Pedal, Bus and Train on Parliament

October 24, 2018

One of the unexpected side effects of being a leading* cycle campaigner is that you get invitations out of the blue to attend the Scottish Parliament for a round table discussion on the Transport bill. I wasn’t sure entirely what this entailed, although the invitation pretty much had me at “light buffet beforehand”, but I’ll never turn down an opportunity to bend important people’s ears about cycling, however tangentially. So today saw me getting into my one remaining respectable outfit, dusting off the saddle of my Brompton, setting off down the hill, noticing the front tyre was rather flat, pedalling furiously back up the hill, retrieving my bike pump, filling the tyre, and setting off again for the bus stop and an exemplarily multi-modal trip to Edinburgh.

Brompton on Parliament

I think the Brompton was a little put out to discover that, one day of the year aside, it has to share the route to Parliament with something other than thousands of bikes, but we got there safely enough, and more to the point it was still there safely waiting for me when I came out again having bent as many ears as I could get hold of. However, if it spent the intervening time dreaming of its next visit in April, I have news for it …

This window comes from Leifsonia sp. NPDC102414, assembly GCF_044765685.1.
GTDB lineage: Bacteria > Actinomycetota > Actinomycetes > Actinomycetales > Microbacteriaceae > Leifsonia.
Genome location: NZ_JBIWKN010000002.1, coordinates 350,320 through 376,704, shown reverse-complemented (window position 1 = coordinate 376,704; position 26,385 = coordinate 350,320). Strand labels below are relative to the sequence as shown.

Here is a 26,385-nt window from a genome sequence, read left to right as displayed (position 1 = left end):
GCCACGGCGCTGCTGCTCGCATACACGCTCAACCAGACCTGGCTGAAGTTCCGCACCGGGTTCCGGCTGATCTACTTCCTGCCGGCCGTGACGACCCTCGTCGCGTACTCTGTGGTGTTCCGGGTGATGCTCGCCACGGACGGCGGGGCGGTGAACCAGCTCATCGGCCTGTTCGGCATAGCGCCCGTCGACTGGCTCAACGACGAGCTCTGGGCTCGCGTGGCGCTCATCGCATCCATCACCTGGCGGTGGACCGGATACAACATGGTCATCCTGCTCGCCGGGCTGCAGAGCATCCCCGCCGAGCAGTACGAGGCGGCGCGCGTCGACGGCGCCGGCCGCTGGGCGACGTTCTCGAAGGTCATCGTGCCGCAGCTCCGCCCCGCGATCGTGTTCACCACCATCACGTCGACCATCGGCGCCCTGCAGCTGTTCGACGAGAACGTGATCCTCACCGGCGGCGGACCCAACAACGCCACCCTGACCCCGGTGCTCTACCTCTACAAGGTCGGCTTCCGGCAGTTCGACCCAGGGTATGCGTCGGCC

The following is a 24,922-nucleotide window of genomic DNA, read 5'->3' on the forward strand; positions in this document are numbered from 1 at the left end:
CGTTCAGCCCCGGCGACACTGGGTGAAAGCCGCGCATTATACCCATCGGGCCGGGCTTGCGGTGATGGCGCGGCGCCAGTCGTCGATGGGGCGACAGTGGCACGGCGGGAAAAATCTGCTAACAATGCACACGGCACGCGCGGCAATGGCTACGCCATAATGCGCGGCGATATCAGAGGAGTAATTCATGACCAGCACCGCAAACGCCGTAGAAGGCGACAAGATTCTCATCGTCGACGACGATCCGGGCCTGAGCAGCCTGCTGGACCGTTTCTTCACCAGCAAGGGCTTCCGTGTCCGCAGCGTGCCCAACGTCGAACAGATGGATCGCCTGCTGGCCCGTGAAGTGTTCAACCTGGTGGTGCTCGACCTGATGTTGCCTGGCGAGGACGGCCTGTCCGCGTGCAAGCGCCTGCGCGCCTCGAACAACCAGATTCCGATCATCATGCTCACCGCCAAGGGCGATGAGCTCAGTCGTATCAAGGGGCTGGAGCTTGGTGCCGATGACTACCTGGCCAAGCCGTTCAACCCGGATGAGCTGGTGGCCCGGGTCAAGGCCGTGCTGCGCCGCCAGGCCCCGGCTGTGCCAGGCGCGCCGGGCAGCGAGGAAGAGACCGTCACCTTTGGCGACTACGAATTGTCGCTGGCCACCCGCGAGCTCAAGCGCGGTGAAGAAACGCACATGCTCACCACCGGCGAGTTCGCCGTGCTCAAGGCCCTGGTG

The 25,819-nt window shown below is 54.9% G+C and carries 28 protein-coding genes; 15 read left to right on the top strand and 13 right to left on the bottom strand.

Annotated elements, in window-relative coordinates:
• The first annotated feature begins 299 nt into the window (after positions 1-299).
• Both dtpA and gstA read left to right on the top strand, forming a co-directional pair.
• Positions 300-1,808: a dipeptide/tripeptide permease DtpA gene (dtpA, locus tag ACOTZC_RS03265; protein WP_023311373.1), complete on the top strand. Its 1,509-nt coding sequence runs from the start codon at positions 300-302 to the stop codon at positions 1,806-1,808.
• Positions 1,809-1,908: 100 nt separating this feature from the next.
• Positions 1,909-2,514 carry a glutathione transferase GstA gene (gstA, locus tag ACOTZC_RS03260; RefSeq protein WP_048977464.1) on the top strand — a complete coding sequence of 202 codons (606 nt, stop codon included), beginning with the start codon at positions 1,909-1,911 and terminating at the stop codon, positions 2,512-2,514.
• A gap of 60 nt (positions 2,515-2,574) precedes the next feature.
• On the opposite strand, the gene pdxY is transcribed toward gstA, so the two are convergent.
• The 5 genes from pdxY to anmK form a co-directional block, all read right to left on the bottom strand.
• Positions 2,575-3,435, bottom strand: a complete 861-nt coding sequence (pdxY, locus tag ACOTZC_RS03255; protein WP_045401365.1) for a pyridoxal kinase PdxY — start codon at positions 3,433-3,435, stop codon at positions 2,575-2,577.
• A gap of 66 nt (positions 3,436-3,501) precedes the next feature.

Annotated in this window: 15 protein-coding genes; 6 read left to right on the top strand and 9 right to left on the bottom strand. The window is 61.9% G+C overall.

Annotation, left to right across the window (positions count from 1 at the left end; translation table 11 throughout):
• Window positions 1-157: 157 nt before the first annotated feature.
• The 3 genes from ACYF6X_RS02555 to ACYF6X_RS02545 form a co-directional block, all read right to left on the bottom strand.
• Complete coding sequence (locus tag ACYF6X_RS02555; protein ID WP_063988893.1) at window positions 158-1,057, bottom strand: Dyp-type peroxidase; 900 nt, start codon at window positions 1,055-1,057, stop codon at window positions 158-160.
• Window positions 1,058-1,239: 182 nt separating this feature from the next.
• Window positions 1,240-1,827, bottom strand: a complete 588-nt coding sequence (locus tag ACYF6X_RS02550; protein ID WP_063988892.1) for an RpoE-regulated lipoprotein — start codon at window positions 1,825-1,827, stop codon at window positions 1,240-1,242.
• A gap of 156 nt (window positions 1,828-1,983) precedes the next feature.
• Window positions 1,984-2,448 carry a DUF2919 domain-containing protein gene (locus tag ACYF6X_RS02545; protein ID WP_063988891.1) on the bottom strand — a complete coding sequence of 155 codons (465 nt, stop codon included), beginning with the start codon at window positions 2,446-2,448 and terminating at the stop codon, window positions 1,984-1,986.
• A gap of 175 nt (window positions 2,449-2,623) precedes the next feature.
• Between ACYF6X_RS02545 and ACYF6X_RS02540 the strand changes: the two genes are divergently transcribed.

#POP2018 (5 of 230)

For, in an exciting development, I can announce that next year, it – and thousands of its colleagues – will not, for once, be pedalling on Parliament. Instead, we’re taking POP local, hopefully right around Scotland, with simultaneous events that take the battle to the local authorities. Theoretically, this is a genius way to spread the load, and widen the message, and bring cycling to every corner of Scotland. In practice, I suspect it will also mean a cubing of the complexity of actually organising it, so watch this space in April when I fully intend to be a nervous wreck…

If nothing else, it will be a chance to get out around Scotland in search of enough fellow nutters to get this mad scheme off the ground. So, although it might not be pedalling on Parliament for a wee while, the Brompton will not be gathering too much dust.